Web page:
Action is the basis for success.
Learning with eTutor
eTutor was born out of experience.
While doing consulting work with school districts throughout Illinois,
we found that educators often wanted to incorporate technology and the
Internet into their teaching, but didn't know how or have a vehicle to
do so. In 1997, along with a small staff of part-time writers and a
programmer, we developed a nine-part lesson module format
incorporating all the best ideas about the teaching-learning process
and expanded it to a technology-based model. Each lesson part,
Introduction, Cross-Aged Levels, Goals, Resources, Problem Statement,
Vocabulary, Study Guide, Activity and Extended Learning, contributes
to the learning process in a unique way so that the student is
successful when taking the quizzes and exams that accompany each
lesson module. Our goal was to establish a new, higher standard for
delivering fully integrated, superior learning over the Internet for
Once we established what was needed in
each lesson, we simply (but not easily) put this format onto the
Internet at eTutor.com. The key to student success is engaging their
interests through a wide range of topics, informational websites and
interesting activities, which help create a unique learning experience
for each student. Practicing teachers understand how to engage
students in the learning process so we asked them to submit lessons
through our lessonpro.net program. Over the years we have gotten an
overwhelming response, with the diversity of topics, levels and
curricular areas we were seeking. Some of our lessons come from places
as far away as Russia. The interactive lessons are rich with
information, links to Internet resources, graphics and learning
activities, while still meeting state and national curricular goals in
the four core curricular areas of Language Arts, Mathematics, Science
and Social Studies. We now have more than 3500 lesson modules online
that students and educators can make a part of everyday learning. Our
goal is to continue adding lesson modules each year!
In addition to lesson modules, eTutor
gives educators the tools to track student progress, modify and create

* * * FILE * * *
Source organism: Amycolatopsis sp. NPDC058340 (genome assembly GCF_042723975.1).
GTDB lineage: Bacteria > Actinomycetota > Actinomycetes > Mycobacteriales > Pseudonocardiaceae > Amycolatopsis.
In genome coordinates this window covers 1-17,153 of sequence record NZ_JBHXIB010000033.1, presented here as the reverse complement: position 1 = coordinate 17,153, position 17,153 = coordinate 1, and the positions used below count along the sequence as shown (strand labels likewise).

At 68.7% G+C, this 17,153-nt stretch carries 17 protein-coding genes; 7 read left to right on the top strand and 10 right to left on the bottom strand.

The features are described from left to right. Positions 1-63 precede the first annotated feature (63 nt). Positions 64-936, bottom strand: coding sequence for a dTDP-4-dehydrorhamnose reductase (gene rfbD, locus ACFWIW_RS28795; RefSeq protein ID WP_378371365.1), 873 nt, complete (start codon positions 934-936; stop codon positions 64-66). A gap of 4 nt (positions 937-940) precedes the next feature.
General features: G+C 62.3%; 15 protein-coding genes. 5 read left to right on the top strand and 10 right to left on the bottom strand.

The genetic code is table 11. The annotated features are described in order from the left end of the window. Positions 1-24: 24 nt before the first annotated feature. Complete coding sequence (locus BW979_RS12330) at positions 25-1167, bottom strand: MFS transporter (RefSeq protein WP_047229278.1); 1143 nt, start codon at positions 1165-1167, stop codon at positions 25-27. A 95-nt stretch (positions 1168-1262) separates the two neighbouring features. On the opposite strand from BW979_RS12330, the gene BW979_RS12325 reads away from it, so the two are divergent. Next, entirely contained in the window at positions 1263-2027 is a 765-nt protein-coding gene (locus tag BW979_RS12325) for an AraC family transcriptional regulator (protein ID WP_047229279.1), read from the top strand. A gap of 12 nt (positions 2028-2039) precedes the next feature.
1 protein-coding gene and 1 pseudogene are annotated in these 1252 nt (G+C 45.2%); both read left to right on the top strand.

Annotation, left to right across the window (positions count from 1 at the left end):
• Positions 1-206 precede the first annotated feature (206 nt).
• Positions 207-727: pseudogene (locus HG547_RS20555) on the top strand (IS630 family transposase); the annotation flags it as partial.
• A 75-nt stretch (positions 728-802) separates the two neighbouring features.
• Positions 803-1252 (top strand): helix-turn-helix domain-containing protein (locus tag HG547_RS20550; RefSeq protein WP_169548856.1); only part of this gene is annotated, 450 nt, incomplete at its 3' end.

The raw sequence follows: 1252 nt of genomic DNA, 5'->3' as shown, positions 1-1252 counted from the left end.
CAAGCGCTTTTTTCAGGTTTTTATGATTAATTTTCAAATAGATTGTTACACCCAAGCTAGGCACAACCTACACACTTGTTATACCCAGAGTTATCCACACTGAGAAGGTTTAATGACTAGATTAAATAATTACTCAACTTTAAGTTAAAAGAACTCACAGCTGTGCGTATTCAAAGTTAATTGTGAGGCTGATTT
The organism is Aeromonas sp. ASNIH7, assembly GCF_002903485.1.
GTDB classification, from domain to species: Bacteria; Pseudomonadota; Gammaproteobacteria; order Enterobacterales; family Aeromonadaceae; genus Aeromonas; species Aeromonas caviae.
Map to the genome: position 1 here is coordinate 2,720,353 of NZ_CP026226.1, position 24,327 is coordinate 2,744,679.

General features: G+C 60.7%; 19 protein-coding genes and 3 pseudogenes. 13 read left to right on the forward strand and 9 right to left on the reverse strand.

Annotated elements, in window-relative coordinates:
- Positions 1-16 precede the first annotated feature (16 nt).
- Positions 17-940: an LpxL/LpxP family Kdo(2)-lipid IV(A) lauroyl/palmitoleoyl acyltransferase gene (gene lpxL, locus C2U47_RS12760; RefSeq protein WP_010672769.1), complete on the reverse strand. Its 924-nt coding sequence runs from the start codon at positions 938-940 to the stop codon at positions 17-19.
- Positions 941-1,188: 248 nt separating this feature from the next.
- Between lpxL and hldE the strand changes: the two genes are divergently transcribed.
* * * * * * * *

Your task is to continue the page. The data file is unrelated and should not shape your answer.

new lessons, plan and customize the type of virtual community that
works best for their own instruction. The program creates a virtual
educational community of learners, linking students, parents, educators
and administrators. Fifty schools and thousands of students have made
use of eTutor's lesson library, as well as its online tools to track
and assess performance.
Our early vision was to see education
evolving into a blend of Internet based instruction and tools,
classroom teaching and out-of-class experiences. eTutor was at the
forefront of this evolution which is taking place today. Now we
are advancing into new territory with easy applications students can
use on tablets, smart phones and laptop computers. Our goal remains
the same to give students and parents choices in their educational
instruction. Newer technologies allow us to dream and plan for
programs and applications which were beyond our imagination so many
Adapted from the Original
- Submitted 2012
Journal of Association of Education Practitioners and Providers (AEPP)
Just a few New Lesson Modules were added
to eTutor this month.
Over 3500 Lesson Modules
are included in the
eTutor Lesson Library!
Join the eTutor world of learning today to view
the lesson modules.
Online Instructional Content
This is your
chance to created instructional material for a new application. Use
the template at lessonpro.net
to create lessons that will motivate and inspire your